After a career spent working in Renault's quality department, Renault F1 Team Viry Deputy MD AndrÃ© LainÃ© joined the team in 2003. His aim? To put his savoir-faire to work in Formula 1. Formula 1 is a curious mixture of light and shade. Some ...
After a career spent working in Renault's quality department, Renault F1 Team Viry Deputy MD André Lainé joined the team in 2003. His aim? To put his savoir-faire to work in Formula 1.
Formula 1 is a curious mixture of light and shade. Some departments exist and operate under the glare of TV cameras and photographers' lenses on the Grand Prix stage. Yet the represent just the tip of the iceberg, and backstage, in the shadows, there are many departments whose role in a team's success is primordial, but never seen by the outside world.
One of those sectors is that of 'Quality' -- which covers everything from manufacturing processes, to inspection, to reliability. The work of these men and women was a key factor in last year's championship victory, when the team experienced just one engine failure in 38 race starts, and the savoir-faire owes much to Renault's work in production cars. Quality expert, and Viry Deputy Managing Director, André Lainé explains a key factor in building world championship success...
Q: André, how difficult is the transition from production cars to the world of Formula 1?
André Lainé: They are two very different worlds, each of which has its own unique demands, mentality and characteristics. However, they share the same goal: to achieve optimum, zero-defect quality. You cannot simply transpose road-car working practices to Formula 1, of course, but both projects have the same level of complexity -- just working with different constraints.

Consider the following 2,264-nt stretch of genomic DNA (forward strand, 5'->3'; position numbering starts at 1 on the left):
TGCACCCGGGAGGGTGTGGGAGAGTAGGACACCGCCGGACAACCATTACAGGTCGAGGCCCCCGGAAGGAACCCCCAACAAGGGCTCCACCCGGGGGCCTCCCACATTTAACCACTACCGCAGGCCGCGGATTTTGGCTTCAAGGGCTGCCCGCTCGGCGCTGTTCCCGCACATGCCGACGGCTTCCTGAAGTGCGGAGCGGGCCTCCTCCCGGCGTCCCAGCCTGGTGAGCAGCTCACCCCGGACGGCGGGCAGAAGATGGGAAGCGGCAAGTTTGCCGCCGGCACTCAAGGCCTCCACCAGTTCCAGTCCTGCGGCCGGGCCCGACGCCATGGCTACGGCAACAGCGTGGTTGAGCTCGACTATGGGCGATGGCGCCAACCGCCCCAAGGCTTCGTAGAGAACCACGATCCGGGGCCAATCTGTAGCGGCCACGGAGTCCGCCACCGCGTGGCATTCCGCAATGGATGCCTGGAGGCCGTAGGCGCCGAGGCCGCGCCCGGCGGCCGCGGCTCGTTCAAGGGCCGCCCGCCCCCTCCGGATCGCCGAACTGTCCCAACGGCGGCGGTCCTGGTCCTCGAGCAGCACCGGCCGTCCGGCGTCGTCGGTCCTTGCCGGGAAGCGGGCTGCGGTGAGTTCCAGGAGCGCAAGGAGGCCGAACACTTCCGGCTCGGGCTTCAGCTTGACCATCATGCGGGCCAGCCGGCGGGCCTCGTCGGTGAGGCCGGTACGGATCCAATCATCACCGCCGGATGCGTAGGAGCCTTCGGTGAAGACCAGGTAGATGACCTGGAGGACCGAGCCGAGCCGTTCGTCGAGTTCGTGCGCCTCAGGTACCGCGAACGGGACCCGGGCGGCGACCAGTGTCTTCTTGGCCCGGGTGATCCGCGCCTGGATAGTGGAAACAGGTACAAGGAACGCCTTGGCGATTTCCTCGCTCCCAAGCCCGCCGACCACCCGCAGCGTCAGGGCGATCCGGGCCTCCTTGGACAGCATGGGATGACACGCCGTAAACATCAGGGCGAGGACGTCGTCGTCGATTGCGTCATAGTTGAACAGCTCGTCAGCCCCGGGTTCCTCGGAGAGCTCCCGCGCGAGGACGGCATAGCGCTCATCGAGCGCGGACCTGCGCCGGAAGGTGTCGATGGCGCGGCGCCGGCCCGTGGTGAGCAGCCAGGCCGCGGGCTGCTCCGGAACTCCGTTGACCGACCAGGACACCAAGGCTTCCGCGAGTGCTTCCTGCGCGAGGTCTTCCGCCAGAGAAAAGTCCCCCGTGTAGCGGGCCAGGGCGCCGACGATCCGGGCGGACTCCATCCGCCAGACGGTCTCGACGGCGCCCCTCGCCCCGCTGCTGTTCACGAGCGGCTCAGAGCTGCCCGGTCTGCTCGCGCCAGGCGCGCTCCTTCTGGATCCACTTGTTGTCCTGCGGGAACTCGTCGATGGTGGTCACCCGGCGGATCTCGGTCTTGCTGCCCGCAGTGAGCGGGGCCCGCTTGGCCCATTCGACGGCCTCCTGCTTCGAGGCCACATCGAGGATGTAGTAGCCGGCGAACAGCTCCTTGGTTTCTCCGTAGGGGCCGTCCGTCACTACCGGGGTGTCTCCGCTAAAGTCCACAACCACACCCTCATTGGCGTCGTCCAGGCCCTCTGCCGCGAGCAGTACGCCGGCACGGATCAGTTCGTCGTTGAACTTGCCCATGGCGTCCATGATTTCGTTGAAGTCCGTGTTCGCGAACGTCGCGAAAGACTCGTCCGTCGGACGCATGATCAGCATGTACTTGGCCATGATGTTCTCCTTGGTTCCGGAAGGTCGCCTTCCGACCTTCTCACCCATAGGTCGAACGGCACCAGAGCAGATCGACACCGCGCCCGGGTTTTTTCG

Q: What is unique about a Formula 1 engine?
AL: The engineers must push, but not exceed, the limits in every area. To achieve that, you have to the best methods, organisation and working practices in place. Formula 1 teaches you to be realistic: you need to make the right decisions and do it quickly. Their impact is immediately visible, and the penalty on track can be brutal. Lightning-fast reactions are not so important in the road-car environment, which demands longer design and development processes. But that doesn't make it any easier!
Q: In which areas of the F1 programme do you intervene?
AL: We have a very wide-ranging scope of activity, but every decision taken converges towards a single objective: improving the quality of the end product. Firstly, take the example of quality control on components, and the rigorous management of our suppliers. Those 120 companies must scrupulously respect our specifications, which we try to make as detailed as possible. This dialogue generates fresh ideas that allow both parties to improve even further.
Secondly, implementing precise quality performance indicators allows every department at Viry to measure what it is contributing to our project, and to do even better. Finally, planning is a very important part of our strategy: you must hit your deadlines, no matter what. The experience we have accrued in the recent and more distant past, ensures that any piece of knowledge or discovery is never lost -- and that we don't make the same mistakes twice. That is very important. It is important to stress the quality of our working relationship with Enstone, as well, which produces very positive results.
Q: How important is the financial aspect in this work?
AL: Very important, indeed primordial. We have a clearly defined budget, and every dollar we spend must contribute to winning races.
Q: Is that a handicap?
AL: I don't see it as a handicap, on the contrary. Strictly-defined limits mean we have to selective, and ingenious. You have to adopt a special way of thinking -- sometimes, when everything is possible, you lose the ability to make decisions...
Q: Finally, can individuals still make a difference?
AL: Of course! If even a single member of the team fails in their job, hundreds of other people suffer the consequences. At Viry, there is a unique team spirit. Some of our personnel have been with us for 20 or 30 years, and we have an open exchange of ideas -- regardless of hierarchy. It is one of the real strengths of the Renault F1 Team.